Picture of Woven Plastic Bag Bag
This is an easy way to recycle. It is a simple plastic bag bag that only requires a basic knowledge of two words: over and under. The only materials that you need can be found in almost any home and the end product is useful, not just something pretty that sits on a shelf.
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Step 1: What You'll Need

Picture of What You'll Need
For this bag you'll need:
1. An ample supply of plastic bags
2. Cardboard ( a little bit bigger than your finished bag)
3. Scissors
4. Yarn
5. Duct Tape (any color, I just happened to have teal)

Step 2: Make Your Loom

Picture of Make Your Loom
Take your card board and cut small slits on the top and bottom sides. They should be about half an inch apart and both sides should be identical. Its fine if they're not, but it makes it a little bit easier if they are.

Step 3: Threading your Loom

Picture of Threading your Loom
Now you are going to add the warp threads to your loom. The warp threads are the ones that run vertically across your loom, later you will weave the weft threads on (plastic bags). This is where your yarn comes in. You're going to need a lot so don't cut your piece off until your done threading. Take the end and stick it through one of the end slots and wrap it around the slot. Next hook it over the corresponding slot. Turn your loom over and hook your yarn through another slot. Keep going like this until you've used all the slots up. Wrap the final end around its slot. I know that all that sounds confusing, but hopefully my pictures will help.

Step 4: Making your "Yarn"

Picture of Making your "Yarn"
Take your plastic bag and lay it out flat, with the side seams tucked in. Cut off the bottom and the handles so that you are left with a plastic tube. You can weave these in later. Fold your bag length wise and cut it into pieces about an inch and a half wide. Once you unfold and cut these, they will be your yarn. (They will be loops until you make a small cut, the pictures will explain more)
LadyLark4 years ago
Love this idea, but I am clearly doing something wrong. I followed all the instructions and wove the bags onto the cardboard. But after I cut the yarn and tied it and removed the bag from the cardboard, all I had was a woven tube. I must be missing the step where you close up the bottom of the bag. :/ Silly me. Please help! Thanks
I think what you need to do is cut the top but not the bottom. The bottom then has a continuous thread making the bottom. For this to look neat your first few rows need to be pressed down hard. This is based on weaving I did years ago but not with this particular project.
janaro4 years ago
This is agood work I like it .
holly144 years ago
This is so good! We are doing a task at school where we have to make bags out of recycled materials so this is really great for me. I'm pretty sure I will use this technique :)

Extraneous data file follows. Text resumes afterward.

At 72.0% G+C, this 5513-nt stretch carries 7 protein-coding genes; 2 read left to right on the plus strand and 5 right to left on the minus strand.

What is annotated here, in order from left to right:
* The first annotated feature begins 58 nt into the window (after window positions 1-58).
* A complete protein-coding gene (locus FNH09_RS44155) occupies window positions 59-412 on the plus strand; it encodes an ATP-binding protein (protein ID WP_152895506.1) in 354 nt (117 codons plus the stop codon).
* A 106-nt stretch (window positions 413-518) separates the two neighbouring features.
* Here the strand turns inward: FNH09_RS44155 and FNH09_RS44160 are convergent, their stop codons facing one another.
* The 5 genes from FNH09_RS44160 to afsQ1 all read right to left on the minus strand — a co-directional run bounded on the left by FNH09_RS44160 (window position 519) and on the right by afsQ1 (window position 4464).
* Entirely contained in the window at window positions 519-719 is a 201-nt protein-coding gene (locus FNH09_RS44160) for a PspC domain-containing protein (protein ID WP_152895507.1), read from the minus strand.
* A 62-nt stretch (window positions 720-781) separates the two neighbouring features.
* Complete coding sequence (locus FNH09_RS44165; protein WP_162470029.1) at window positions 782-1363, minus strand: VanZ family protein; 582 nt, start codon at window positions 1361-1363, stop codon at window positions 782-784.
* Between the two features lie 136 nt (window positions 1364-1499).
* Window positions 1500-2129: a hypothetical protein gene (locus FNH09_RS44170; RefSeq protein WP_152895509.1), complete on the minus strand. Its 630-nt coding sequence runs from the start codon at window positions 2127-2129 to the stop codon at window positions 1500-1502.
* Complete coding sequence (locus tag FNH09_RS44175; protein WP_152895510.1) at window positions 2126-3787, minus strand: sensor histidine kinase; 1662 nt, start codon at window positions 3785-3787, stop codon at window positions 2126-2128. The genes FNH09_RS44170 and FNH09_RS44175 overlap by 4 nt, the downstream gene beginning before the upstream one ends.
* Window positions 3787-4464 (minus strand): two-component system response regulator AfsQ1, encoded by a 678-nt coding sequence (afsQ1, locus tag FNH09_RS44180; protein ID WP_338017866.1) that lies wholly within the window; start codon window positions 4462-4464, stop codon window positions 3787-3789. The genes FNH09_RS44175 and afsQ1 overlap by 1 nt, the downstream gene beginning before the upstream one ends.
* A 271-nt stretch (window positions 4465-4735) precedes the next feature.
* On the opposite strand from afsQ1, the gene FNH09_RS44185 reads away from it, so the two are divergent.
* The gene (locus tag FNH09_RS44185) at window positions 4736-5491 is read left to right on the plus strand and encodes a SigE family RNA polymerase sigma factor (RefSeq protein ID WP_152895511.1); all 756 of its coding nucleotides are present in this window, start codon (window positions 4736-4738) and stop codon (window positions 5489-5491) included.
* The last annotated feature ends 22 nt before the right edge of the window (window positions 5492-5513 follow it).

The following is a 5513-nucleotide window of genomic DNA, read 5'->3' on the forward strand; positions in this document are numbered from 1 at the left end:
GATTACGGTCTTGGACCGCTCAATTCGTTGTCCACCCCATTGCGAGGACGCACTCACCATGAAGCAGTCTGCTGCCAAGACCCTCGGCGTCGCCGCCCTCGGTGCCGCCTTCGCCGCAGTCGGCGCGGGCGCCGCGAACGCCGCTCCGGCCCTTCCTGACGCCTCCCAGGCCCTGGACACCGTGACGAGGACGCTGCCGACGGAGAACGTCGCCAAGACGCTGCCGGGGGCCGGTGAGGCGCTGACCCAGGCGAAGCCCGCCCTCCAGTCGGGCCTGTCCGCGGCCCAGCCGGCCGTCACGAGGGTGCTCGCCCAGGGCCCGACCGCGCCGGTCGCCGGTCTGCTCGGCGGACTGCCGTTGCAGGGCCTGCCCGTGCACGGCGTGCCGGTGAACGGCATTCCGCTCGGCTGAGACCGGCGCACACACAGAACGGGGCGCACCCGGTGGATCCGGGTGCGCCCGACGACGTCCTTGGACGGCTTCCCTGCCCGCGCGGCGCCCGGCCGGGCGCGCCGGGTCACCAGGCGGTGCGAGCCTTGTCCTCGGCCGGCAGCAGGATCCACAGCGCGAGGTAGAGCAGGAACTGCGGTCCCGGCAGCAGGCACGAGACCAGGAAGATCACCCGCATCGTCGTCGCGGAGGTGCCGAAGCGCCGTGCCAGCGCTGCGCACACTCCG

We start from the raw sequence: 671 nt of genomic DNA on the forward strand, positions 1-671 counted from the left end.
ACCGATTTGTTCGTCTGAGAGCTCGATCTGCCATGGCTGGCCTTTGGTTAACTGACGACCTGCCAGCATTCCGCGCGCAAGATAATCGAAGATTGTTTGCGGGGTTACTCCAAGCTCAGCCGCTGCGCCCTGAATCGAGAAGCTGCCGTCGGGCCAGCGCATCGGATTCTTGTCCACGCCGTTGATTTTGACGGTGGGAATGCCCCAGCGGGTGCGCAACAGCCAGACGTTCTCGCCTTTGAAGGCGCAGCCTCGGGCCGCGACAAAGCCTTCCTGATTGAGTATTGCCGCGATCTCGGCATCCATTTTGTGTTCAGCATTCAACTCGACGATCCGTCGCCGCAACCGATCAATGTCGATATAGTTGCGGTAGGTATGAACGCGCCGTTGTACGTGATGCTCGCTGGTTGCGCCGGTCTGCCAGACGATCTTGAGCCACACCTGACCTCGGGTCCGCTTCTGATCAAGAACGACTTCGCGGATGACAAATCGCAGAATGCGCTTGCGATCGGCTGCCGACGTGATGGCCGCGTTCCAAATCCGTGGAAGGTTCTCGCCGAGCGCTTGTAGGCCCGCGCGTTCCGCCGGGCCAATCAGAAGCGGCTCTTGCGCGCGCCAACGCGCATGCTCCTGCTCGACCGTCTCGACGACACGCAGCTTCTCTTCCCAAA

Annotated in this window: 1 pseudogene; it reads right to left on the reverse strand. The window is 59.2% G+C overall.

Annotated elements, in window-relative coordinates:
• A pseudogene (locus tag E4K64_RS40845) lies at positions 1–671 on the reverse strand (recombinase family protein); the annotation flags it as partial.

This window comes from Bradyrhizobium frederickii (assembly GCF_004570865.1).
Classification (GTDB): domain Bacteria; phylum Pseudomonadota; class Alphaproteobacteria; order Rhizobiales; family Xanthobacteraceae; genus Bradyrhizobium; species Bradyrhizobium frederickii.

=34 years ago
Instead of yarn you could use plastic bag strips right? And would it possible to put a zipper on one of these some how because I want to make one of these as a pencil case for when I have to go back to school.
Scriptone6 years ago
Wonderful idea, I was looking for something like this. I love how you figured out how to make the loom "lift" so you can zoom the shuttle through faster. thank you.
dobbylvr (author)  Scriptone6 years ago
Hi! I'm looking for ideas for a livelihood program for a small community in a slum area in paranaque. Think this can work?
greatpanda5 years ago
 FWIW, the tool you're calling a "shuttle" is actually a "shed stick".  The space that it holds is the shed.  A shuttle is what you wrap yarn around to pass the weft back and forth through the shed.  I want to try this sometime, always too many bags lying around...
digsretro5 years ago
Why not leave the bag strips as loops? Then you can connect them at each end by looping them the way you can connect two rubber bands together. Also you'd be weaving with double the thickness of 'yarn' so the weaving would go faster, I'm assuming. Note: I haven't tried this, I'm just talking theory... The bag looks really cool, though, good job! Karin in Orlando
dobbylvr (author)  digsretro5 years ago
I don't leave my bag strips as loops becasue that makes them half as long, and I love continuing my colors onto the other side of the loom, I think it looks better that way. You're right though, it probably would make the weaving a lot faster!
Well you could just attach the same color loop so the color would continue. And something I thought about later is that you wouldn't have all those little tab ends where you tied on another strip, making it look a little bit cleaner. :)
This is an awesome idea! Could you use the same concept with scraps of fabric as well? Also to "recycle?"
dobbylvr (author)  carolatjando5 years ago
Thanks! Yes, you can use this process with strips of almost anything. I've done it with fabric, yarn, and plastic bag, but there are many more possibilities!
Darkshot6 years ago
Hi, i wanted to you think that this awesome bag would be strong/soft enough for a 15,6" laptop????????? and how many bags do you think it would take?
dobbylvr (author)  Darkshot6 years ago
Hi! The bag by itself probably wouldn't be strong enough, though if you layered multiple bags it might work. Im not sure how many bags you would need but my guess would be at least 2.
Okay, thanks anyways, I got an old apple bag from my mom. This was from when my dad used to work there back in the day. :D free bags FTW!
IdahoDavid6 years ago
Nice use for those bags everyone seems to accumulate. I work for a library and I can see this as a great craft for kids to make there own book bags. Well done.